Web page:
The goodbye is coming, but it won’t be forever. I take comfort in knowing that she’ll be free of pain and in my belief that we’ll see each other again. But in the mean time, I’ll go home to her and then I’ll bring her back home with me in my heart.
Edited to add– I won’t be posting to the blog while I’m in Florida. Freelance work has kept me super busy the last two weeks and my spare time has been spent with Mr. F. I’ll be posting daily quotes on Facebook, Twitter & Instagram, as well as sharing a quick art find that resonates for me that day. Will be back blogging in a few weeks! Catch up on miles of artsy finds in the archives!
The paintings featured today are by Philadelphia artist Anne Canfield. To see more of her work, please visit her website.
Being an artist is all about exploration and experimentation. We begin with basic trial and error to find what works best for our vision. Once we know what works, we’re constantly searching for a new way to create, a new way to see. Seattle artist Jaq Chartier has created an entire series of work based on explorations of color.
Sometimes artists show experimental process without calling attention to it. But Chartier chooses to make the exploration both subject and process. Test pattern-like grids of color and translucent lucidity makes us wonder, are we in a gallery or science lab? The best artist is has a tiny bit of mad scientist lurking beneath the surface. Kudos to Chartier for embracing both worlds in such a beautiful way.
To see more of Jaq Chartier‘s work, please visit her website. If you happen to be in the San Fran area, get yourself to Dolby Chadwick to see her solo show, A Fever in Matter, before it closes this Saturday, May 2nd!
Have you ever been lost in the woods? Mr. F and I have. It rarely happens to us, but on a hike in Northern California’s Trinity Alps last summer, we chose what turned out to be a very poorly marked trail. We found ourselves wandering from one point to another, backtracking, trying to pinpoint where we’d diverged from our path. These paintings by Charlotte artist Windy O’Connor remind me of colorful wanderings across the canvas.
Just as we struggled to find our way back to our beginning, I love that these vibrant trails seem to have no end and no beginning. They loop all over the canvas like the never ending scarf a magician pulls from his tuxedo sleeve. One color finds its way into, over, under another. What a wonderful way to get lost!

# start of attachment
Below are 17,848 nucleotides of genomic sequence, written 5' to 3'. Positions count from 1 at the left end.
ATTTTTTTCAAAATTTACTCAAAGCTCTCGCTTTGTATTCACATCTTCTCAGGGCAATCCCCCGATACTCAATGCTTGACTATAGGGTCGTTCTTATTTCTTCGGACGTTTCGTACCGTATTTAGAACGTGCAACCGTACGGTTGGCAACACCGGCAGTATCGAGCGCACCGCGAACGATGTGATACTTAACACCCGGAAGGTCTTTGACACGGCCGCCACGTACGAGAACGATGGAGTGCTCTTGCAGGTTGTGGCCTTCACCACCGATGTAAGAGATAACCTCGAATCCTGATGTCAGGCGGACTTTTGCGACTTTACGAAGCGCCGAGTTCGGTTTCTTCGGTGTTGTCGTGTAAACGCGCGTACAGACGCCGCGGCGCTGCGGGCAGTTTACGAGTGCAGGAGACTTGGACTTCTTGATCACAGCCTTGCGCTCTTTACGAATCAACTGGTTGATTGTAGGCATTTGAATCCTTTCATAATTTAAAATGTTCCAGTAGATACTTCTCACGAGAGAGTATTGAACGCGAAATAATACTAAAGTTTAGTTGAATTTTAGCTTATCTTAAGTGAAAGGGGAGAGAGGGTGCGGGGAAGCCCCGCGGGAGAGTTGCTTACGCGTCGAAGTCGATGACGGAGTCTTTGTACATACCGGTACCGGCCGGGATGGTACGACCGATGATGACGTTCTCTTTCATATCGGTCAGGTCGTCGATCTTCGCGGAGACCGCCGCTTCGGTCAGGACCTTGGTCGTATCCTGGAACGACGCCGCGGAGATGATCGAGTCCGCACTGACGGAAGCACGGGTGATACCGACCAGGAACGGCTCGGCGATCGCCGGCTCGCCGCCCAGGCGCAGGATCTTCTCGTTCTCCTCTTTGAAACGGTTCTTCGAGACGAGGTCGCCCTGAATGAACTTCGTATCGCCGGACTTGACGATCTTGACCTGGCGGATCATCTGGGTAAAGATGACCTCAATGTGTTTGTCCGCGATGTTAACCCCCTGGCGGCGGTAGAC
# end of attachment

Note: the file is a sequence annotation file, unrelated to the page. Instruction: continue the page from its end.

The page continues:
I recently went through a harrowing experience. I fell ( that’s not the harrowing part- kind of par for my course these days ) and took my smart phone down with me, doing major damage to the screen. This device I’ve come to rely upon so heavily became nearly unusable. And I went through some serious withdrawals until it was repaired! It’s amazing, isn’t it, how in such a short period of time, these devices have become so incredibly ingrained into our lives and our behaviors? In his abstract paintings, artist Matthew Penkala uses airbrushed acrylic to allude to those ubiquitous glowing screens.
If you go to a concert these days, you’re more likely to glimpse a sea of cell phone lights during the ballad versus the usual lighter held high treatment. We stand in line at the grocery store, at the post office, not making eye contact or conversation with our neighbors but staring into that tiny rectangle. They’ve enriched our lives in so many ways, digital waves keeping far away friends and family ever close, but at what cost to the people in the next house, in the next room?
Sometimes the world we enter when our eyes close at night is a bit scary, a bit malevolent. But often I find myself in a place that is one part memory, one part fantasy. The paintings of San Francisco area artist Jeffrey Beauchamp call to mind those fanciful dreamscapes where ordinary things come to life in extraordinary ways.
I find places from my childhood cropping up quite often in my own dreams, which may be why I responded most to Beauchamp’s paintings of children. The places I played, explored, pretended are almost always prominent. After one such dream last night, I found myself wondering why some places stay with us so strongly. Is it our connection to the place itself or the people who were there? Or maybe they become part of our dreams because of how much they captured our imagination in life.